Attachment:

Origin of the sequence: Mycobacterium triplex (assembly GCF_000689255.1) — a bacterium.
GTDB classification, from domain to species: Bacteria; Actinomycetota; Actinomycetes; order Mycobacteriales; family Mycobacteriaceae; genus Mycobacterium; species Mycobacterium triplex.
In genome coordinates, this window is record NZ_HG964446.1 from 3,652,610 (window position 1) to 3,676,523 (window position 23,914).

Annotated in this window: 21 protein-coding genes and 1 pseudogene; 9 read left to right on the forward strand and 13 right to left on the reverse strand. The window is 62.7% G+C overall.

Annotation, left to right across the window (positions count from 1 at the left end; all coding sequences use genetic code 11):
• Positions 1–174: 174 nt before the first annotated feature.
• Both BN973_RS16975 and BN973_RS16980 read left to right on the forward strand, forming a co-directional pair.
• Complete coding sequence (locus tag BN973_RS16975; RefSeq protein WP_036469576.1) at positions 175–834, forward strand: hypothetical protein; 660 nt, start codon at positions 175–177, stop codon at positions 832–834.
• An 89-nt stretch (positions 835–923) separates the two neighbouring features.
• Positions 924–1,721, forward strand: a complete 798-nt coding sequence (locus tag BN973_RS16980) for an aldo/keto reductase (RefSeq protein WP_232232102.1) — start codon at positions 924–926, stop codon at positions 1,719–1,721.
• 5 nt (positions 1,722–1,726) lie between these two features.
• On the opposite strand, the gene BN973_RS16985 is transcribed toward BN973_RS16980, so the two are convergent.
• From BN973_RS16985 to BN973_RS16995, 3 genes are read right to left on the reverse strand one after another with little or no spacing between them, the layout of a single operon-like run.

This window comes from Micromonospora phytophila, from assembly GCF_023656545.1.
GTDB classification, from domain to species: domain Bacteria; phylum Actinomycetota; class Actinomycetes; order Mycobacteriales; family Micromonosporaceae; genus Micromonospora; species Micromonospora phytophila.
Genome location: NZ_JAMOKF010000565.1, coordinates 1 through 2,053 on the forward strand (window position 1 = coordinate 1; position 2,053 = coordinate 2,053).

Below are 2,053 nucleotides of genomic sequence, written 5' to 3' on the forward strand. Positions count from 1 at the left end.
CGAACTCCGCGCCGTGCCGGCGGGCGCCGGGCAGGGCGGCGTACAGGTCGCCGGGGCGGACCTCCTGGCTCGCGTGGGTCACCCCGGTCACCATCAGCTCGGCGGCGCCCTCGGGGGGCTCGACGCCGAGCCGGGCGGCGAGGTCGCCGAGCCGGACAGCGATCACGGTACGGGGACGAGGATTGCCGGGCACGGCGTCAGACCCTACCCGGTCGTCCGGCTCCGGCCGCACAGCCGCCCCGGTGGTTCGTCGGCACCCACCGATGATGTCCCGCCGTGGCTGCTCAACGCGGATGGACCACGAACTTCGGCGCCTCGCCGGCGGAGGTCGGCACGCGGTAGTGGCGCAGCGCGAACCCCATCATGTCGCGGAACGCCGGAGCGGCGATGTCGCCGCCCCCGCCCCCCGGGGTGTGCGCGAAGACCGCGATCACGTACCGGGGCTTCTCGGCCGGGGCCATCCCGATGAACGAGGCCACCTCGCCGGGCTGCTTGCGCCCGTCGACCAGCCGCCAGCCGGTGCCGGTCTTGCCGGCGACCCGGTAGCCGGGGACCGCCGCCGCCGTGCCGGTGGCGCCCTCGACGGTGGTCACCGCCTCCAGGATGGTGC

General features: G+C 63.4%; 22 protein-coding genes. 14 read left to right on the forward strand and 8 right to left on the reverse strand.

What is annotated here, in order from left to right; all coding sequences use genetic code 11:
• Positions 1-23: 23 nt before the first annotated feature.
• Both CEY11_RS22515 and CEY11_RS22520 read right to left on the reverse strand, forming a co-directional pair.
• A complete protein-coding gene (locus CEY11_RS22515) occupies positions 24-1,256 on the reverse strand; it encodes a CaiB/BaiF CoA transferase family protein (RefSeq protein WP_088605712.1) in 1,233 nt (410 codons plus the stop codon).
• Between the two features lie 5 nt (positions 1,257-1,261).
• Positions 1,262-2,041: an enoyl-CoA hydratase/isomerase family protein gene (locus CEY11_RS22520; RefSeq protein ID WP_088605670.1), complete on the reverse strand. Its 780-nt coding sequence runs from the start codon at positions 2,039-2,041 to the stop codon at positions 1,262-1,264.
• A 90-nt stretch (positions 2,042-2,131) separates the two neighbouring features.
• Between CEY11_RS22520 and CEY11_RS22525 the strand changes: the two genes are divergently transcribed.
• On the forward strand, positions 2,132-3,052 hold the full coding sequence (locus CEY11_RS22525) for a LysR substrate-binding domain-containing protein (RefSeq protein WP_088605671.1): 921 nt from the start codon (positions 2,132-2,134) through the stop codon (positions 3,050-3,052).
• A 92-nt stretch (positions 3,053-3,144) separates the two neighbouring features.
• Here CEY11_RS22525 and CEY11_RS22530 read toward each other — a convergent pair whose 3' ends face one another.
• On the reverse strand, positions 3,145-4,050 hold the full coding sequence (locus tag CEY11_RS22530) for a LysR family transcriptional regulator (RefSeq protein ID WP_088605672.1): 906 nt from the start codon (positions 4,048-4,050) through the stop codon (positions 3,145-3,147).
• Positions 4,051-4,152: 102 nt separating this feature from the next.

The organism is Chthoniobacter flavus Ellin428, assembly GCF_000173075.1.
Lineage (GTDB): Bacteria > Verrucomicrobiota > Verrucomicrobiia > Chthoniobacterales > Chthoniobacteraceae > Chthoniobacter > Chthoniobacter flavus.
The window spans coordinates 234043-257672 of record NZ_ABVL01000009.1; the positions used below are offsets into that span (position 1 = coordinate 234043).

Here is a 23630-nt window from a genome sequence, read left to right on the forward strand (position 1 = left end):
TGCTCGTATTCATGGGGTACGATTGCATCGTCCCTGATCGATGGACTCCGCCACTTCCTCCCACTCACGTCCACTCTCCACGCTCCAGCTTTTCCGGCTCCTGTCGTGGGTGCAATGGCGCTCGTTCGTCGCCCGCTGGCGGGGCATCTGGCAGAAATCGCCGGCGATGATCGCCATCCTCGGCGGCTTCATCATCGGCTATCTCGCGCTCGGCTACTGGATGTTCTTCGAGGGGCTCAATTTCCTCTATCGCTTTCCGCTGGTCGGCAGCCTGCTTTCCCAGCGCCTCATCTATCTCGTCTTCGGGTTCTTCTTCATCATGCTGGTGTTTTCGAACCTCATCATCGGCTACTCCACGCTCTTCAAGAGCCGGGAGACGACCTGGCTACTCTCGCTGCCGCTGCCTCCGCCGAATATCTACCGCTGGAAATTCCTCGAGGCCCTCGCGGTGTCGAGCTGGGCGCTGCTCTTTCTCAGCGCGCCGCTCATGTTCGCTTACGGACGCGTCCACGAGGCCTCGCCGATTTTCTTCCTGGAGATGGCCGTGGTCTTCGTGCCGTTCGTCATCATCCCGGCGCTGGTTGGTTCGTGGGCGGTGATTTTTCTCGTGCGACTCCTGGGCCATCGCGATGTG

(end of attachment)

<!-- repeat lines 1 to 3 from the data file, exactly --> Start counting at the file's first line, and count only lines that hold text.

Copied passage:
Origin of the sequence: Mycobacterium triplex (assembly GCF_000689255.1) — a bacterium.
GTDB classification, from domain to species: Bacteria; Actinomycetota; Actinomycetes; order Mycobacteriales; family Mycobacteriaceae; genus Mycobacterium; species Mycobacterium triplex.
In genome coordinates, this window is record NZ_HG964446.1 from 3,652,610 (window position 1) to 3,676,523 (window position 23,914).